Open Ground Poems 1966-1996 - Seamus Heaney
Poetry - ISBN: 0374526788
6 reviews from the community
Review of "Open Ground Poems 1966-1996 - Seamus Heaney"
“Follower” by Seamus Heaney is a thought-provoking poem. It raises issues such as childhood, growing up and old age. Heaney adds power to his consideration of these issues by his use of effective language. Each of these issues are vividly developed throughout the poem. Heaney introduces the theme of childhood by stressing the admiration that he had shown towards his father. Growing up is conveyed when Heaney states that he wants to be exactly like his father- a skilled farm owner. Old age is developed in the final stanza of the poem when the poet’s father has grown old and become feeble.
The first line of the poem is “My father worked with a horse and plough”, this is an effective opening line. The poet’s use of the word ‘my’ instantly indicates that he is talking about himself. Moreover, the use of this word stresses the importance of the personal experience that is discussed throughout the poem. It creates emotion and therefore makes the poem easier to relate to as it is a realistic experience. Heaney discusses childhood by insisting that he was a nuisance. He writes, “I stumbled in his hob-nailed wake”. This shows that he was much smaller and weaker than his father and followed him around the farm stumbling and falling. Heaney’s use of the word ‘hob-nailed’ suggests that his father wore heavy boots, reinforcing the image of a strong, well built man. As a child, Heaney admired his father a great deal. An effective simile that conveys the father’s strength is “His shoulders globed like a full sail strung between the shafts and furrows”. Here, the simile compares the father’s shoulder muscles to the shape of a fully strung sail. By writing “the horses strained at his clicking tongue” Heaney indicates that the horses understood and obeyed his father, even when he made the slightest noise. The father’s influence is also incorporated in the second stanza when Heaney writes, “At the headrig, with a single pluck of reins, the sweating team turned round and back into the land”. This emphasises the control that his father had over the horses also, but, moreover is a run on line, enjambment. I find this aspect of the line very effective as it suggests the continuous movement of the working horses. According to Heaney’s description of his father he is indeed very skilled at his job. Heaney opens the second stanza with a simple but powerful phrase, “An expert”. I find this phrase effective as it stresses how skilled his father was using simple language. Another phrase in the second stanza that implies that his father was very skilled is “The sod rolled over without breaking”. This quality would obviously require a great deal of expertise. Heaney stresses how much of an expert his father was which shows that he admired him a lot. This reminded me of how much I respected my parents when I was young.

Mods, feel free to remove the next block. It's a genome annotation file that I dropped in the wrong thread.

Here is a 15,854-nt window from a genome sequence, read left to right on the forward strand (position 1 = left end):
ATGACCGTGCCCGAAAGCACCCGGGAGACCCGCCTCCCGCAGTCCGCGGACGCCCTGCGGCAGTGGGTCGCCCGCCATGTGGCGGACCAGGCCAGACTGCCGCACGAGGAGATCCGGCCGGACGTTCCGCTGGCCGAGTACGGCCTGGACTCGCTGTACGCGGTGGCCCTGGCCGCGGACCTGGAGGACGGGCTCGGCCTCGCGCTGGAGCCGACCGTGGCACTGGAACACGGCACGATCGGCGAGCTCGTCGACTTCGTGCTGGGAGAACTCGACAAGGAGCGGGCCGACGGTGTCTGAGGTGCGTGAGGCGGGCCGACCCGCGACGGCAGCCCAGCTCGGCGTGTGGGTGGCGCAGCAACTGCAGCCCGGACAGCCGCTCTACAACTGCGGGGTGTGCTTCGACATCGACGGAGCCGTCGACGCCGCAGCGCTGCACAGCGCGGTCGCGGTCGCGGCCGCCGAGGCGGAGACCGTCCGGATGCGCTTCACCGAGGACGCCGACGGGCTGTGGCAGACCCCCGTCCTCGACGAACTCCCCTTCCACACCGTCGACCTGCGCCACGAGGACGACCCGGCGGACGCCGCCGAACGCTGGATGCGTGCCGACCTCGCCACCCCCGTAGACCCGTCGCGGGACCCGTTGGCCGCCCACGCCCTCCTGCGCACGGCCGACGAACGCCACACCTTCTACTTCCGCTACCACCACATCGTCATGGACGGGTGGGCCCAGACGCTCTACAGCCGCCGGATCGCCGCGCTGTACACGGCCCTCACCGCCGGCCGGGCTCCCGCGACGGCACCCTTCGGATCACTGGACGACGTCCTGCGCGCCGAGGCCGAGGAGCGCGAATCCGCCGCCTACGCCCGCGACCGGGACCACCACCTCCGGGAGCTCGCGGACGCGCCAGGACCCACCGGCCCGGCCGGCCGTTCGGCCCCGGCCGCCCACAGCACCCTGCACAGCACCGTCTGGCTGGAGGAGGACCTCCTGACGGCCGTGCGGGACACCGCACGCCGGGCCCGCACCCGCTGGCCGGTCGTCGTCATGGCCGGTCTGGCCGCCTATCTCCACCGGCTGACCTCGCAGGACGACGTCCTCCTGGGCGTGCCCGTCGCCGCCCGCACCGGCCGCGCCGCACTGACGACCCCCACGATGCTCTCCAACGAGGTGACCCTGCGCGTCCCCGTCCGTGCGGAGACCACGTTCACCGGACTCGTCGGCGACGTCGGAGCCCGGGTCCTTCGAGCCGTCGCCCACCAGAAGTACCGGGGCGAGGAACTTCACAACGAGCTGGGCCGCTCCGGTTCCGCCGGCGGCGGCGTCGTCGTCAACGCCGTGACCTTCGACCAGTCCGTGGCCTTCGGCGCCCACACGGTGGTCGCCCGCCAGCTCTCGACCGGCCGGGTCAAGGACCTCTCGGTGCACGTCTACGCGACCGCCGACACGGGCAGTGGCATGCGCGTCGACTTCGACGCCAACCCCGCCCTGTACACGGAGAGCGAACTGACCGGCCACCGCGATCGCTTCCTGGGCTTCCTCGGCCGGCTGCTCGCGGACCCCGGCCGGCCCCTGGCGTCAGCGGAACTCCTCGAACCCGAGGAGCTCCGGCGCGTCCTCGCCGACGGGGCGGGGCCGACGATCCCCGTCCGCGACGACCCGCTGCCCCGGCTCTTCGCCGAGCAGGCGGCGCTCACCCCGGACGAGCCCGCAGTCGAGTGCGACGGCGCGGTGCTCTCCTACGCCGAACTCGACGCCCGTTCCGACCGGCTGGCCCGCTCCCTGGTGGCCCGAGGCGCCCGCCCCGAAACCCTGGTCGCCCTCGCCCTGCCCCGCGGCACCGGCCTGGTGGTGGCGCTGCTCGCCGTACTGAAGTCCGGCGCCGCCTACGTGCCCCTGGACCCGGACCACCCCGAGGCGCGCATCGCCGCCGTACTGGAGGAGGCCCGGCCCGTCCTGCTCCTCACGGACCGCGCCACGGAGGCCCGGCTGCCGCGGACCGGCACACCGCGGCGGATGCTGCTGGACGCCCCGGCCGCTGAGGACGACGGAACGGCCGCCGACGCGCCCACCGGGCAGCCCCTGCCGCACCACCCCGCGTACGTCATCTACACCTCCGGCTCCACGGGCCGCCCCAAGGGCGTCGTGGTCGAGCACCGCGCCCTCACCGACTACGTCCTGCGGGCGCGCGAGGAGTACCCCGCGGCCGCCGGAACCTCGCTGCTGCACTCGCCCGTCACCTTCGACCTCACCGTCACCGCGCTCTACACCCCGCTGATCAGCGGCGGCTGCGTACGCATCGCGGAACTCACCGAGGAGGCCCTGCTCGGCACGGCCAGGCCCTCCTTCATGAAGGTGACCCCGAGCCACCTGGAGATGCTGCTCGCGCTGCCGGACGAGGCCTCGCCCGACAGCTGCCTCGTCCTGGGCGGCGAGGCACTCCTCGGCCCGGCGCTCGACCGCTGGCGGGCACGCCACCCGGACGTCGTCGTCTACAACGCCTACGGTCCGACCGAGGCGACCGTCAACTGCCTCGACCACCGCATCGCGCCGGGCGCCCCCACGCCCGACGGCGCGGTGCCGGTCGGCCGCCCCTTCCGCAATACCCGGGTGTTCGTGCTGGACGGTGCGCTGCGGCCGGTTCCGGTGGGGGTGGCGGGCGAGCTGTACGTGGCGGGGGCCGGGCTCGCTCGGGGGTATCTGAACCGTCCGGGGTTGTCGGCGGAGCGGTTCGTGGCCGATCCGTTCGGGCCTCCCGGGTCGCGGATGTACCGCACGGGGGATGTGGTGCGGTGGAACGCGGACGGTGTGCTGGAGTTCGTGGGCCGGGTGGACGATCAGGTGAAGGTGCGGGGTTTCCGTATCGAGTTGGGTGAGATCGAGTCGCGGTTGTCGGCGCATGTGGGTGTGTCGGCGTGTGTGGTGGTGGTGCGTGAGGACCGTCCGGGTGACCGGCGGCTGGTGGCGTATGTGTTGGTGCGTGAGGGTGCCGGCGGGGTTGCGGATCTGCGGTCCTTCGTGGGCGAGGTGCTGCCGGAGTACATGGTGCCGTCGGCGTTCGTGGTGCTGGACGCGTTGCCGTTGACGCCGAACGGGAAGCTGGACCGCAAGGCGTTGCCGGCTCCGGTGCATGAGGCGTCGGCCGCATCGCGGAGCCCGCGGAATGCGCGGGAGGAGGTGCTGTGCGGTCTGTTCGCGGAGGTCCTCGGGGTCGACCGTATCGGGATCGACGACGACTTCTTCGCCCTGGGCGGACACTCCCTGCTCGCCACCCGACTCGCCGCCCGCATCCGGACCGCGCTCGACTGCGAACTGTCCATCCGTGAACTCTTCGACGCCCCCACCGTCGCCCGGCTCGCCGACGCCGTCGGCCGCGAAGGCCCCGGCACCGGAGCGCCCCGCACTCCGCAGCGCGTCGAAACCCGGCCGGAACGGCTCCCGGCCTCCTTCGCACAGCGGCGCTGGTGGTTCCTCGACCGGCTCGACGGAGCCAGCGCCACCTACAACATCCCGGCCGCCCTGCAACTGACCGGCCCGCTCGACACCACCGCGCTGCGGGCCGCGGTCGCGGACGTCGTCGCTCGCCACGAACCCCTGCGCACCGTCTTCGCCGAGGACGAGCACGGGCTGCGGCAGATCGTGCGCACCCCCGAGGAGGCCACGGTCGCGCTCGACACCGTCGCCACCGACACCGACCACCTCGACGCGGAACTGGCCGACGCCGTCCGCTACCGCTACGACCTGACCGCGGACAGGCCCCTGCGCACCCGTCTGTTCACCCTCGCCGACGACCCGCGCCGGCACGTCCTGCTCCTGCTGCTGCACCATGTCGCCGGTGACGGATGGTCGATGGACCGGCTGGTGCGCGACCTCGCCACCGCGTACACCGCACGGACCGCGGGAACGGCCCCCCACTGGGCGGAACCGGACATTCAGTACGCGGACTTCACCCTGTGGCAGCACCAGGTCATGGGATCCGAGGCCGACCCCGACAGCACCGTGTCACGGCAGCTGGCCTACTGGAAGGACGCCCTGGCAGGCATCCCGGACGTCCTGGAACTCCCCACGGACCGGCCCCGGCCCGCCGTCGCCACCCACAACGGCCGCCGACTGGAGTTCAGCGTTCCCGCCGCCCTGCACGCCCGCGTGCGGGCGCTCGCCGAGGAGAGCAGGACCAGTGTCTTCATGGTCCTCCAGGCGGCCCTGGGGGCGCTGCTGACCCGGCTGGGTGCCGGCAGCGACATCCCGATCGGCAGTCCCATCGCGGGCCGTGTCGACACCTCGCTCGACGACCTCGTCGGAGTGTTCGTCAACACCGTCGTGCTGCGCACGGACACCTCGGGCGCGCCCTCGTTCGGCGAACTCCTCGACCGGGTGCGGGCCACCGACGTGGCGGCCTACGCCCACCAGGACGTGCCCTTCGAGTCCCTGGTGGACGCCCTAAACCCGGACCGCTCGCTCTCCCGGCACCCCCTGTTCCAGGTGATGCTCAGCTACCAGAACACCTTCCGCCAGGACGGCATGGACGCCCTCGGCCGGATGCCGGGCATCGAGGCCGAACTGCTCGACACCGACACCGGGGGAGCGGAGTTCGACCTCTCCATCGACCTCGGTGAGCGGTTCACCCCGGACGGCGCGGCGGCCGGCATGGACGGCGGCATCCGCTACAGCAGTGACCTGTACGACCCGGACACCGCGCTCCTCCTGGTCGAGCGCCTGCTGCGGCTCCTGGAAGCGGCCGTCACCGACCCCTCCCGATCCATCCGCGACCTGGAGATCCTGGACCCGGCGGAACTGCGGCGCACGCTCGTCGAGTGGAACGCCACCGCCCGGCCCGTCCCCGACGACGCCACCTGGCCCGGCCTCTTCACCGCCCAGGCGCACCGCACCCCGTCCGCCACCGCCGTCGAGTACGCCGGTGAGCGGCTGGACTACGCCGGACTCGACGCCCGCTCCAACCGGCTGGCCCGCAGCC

The fifth stanza is dedicated to the theme of growing-up. Heaney discusses the strong admiration of the father by stating that he hopes to become a skilled farmer like his father. The phrase “I want to grow up and plough, to close one eye and stiffen my arm” suggests that Heaney’s admiration has become stronger as he has become older and now he wishes to be exactly like his father. The use of the word ‘I’ at the beginning of stanza’s four, five and six emphasises the personal tone of the poem. Furthermore, Heaney emphasises the qualities acquired by his father and states that he hopes to follow in his example.
The sixth stanza deals with the theme of old age. The tone of this stanza suddenly changes to annoyance and his childhood memories are replaced by unpleasant feelings shown towards his father. The language also changes, it is simple. The climax of the poem shows a complete role reversal between Heaney and his father. Heaney writes “I was a nuisance, tripping, falling, yapping always.” This suggests the childish behaviour of a young child. His father could always find time for his son. This aspect of the stanza introduces a tone of guilt as Heaney also writes “But today it is my father who keeps stumbling behind me and will not go away”. Heaney now sees his father as a burden, he cannot tolerate his father who was prepared to withstand his childish behaviour when he was young. I think that Heaney’s attitude towards his father has certainly altered, mainly due to the inconveniences of old age and the burdens they have caused. This poem has made me consider the changing attitudes shown towards my parents as I have grown up. I no longer depend on them for everything, I am more independent.
In conclusion “Follower” by Seamus Heaney is a powerful and thought-provoking poem. It has made me think about what my life will be like when I am older. Already I can see changes in my grandparents. Task that used to only take a few hours now take longer. This poem has made me look back to my childhood. I was amazed by my parents and what they could do. It has also made me look towards the future. I hope I have more respect for my parents than Seamus Heaney had for his father. I also hope that I can do my best to care for them when they need me, just like they have done for me.
Product Information : Open Ground Poems 1966-1996 - Seamus Heaney
Manufacturer's product descriptionPoetry - ISBN: 0374526788
Title: Open Ground Poems 1966-1996
Author: Seamus Heaney
Listed on Ciao since: 29/07/2000